The Museum Report is a research paper and should be 3-‐5 pages in length. Students should select a
work of art (must correspond to the movements discussed in this course) from the museum visit
and analyze it, forming a well thought out research, consideration and reflection/ideas / etc. of the chosen work of art. This initial analysis and consideration is further informed, enhanced and elaborated on by conducting scholarly research on it. You are expected to discuss the history, culture, Formalistic aspects, symbolism, meaning, style, and significance of the work of art.
CONTENT: 1) You must have an introduction, introducing your subject and stating the purpose of your
paper; 2) a summary of your research findings and your ideas or reflections in the body of your paper; 3)
end with a conclusion (this means, wrap it up! and include any of your closing comments). Always
include information that you have learned from the lectures and the assigned readings, and don’t forget to properly cite quotes used in your paper.
Do consult the library for your research, as well as proper formatting guidelines, including how to
compose a bibliography. In addition, you may be assisted by conducting on-‐line research, including
academic journals and arts magazines. However, be aware of always recording and listing the source of
your citation with name of the author, title of the article and date. Downloading information from the
internet without proper citation constitutes plagiarism. Also, make sure your online sources are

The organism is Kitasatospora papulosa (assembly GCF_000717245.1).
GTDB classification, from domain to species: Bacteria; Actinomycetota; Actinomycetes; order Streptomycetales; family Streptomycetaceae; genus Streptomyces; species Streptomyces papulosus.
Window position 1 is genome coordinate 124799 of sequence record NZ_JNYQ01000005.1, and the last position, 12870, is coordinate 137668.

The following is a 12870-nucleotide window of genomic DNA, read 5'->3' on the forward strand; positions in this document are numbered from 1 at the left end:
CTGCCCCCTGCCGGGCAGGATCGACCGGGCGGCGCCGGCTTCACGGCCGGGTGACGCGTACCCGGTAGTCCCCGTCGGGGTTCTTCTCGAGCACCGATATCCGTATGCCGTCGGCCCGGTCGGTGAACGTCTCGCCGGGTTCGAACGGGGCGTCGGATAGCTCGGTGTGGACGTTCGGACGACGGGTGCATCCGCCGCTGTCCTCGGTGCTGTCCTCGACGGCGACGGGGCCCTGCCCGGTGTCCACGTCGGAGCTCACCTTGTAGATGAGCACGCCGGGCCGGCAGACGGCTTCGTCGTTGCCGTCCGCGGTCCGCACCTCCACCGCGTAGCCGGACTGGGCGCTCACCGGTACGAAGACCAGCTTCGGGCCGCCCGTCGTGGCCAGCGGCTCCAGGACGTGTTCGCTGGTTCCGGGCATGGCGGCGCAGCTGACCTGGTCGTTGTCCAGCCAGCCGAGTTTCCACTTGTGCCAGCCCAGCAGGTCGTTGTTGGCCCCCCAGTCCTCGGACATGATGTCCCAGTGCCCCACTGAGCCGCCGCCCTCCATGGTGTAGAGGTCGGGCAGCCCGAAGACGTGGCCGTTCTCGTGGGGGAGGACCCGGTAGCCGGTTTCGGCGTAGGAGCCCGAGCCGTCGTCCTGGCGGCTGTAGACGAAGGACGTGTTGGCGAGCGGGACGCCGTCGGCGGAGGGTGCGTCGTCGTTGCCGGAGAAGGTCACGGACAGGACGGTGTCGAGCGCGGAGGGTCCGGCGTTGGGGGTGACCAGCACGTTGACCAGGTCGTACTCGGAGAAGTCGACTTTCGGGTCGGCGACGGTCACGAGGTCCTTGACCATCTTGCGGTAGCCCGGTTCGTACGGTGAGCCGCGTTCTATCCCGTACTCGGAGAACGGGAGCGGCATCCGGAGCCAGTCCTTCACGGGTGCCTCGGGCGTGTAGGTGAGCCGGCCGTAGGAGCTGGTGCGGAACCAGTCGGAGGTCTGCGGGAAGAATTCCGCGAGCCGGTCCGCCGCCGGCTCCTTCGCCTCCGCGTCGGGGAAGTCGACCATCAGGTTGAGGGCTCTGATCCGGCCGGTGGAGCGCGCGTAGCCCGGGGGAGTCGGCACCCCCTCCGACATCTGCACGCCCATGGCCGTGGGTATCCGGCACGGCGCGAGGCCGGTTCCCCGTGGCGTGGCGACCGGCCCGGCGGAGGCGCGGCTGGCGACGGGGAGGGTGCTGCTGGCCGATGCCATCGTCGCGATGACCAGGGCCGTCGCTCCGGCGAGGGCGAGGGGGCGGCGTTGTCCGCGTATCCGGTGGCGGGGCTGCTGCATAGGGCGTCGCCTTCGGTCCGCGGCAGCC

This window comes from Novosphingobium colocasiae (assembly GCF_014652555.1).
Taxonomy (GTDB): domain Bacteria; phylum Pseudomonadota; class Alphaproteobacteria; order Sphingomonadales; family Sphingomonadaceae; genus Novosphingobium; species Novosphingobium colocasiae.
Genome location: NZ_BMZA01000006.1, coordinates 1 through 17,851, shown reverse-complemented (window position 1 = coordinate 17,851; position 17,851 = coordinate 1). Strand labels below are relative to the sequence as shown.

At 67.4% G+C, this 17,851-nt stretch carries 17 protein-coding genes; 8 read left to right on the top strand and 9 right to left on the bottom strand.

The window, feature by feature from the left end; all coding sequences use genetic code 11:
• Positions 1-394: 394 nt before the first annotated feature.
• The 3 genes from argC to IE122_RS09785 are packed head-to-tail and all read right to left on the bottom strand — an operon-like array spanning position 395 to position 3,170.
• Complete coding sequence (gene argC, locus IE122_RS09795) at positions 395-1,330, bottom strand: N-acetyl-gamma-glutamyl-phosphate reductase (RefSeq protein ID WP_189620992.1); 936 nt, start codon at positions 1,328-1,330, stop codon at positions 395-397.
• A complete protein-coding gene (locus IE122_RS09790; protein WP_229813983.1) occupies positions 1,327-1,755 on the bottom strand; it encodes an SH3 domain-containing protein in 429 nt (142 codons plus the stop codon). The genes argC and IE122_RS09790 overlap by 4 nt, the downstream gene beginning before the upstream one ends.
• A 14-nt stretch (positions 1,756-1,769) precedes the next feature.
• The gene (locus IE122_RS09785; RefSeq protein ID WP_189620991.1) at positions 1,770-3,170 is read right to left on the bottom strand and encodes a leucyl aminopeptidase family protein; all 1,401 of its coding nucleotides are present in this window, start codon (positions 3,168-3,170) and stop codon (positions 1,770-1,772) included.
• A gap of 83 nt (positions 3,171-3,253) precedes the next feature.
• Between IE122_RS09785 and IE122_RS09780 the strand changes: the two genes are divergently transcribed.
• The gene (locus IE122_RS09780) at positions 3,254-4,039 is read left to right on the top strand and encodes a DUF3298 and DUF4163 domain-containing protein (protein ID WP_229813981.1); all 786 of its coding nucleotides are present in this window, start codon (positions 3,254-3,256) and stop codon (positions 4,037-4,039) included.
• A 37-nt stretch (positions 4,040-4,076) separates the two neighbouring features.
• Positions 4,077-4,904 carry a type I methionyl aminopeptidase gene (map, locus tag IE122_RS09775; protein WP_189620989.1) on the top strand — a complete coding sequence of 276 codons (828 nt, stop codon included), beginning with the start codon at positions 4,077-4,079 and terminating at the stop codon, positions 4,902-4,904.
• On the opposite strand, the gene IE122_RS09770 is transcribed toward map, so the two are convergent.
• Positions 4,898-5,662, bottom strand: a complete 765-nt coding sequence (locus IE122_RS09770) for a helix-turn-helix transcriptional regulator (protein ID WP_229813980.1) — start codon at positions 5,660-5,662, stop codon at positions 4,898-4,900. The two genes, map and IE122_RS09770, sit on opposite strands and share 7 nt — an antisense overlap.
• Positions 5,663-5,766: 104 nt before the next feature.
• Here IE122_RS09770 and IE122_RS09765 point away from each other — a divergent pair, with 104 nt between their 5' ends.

scholarly and academic. Wikipedia is not a suitable, academic source.
Bibliographical references must be included to demonstrate the sources you have consulted.
Remember, this is a research paper, so conduct research on the art movement, style, artist, the artwork,
and to include the formalist aspects of art object, etc. In short, everything that informs the artwork and
provides content and context for it. At minimum you should have 3 strong academic references, and for
this, books would be preferable, and supplemented by online research. Illustrations should follow the
bibliography. A museum ticket stub or other form of proof must be submitted with your paper. This
must all be stapled together.
The assignment requires a close consideration of a work of art of your choosing. You will combine your
perfected formal analysis with discussion based on research on the work’s meaning, background, and
place in a contemporary context. Good art historical research and writing should balance close analysis
of, and sensitivity to, the form, style, and technique of works of art; symbolism; exegesis (or critical explanation or interpretation), or attention to the work’s many meanings; and social history (an attempt to explain how and why these works can be seen as products of a particular time and place). A central question to ask is
why is a work contemporary, or of its time, and why is it a product only of that time?
To that end, it is necessary to try to situate the artwork and artist in the various contexts (artistic,
cultural, historical, personal) from which they emerged. You must be rigorous and disciplined in finding,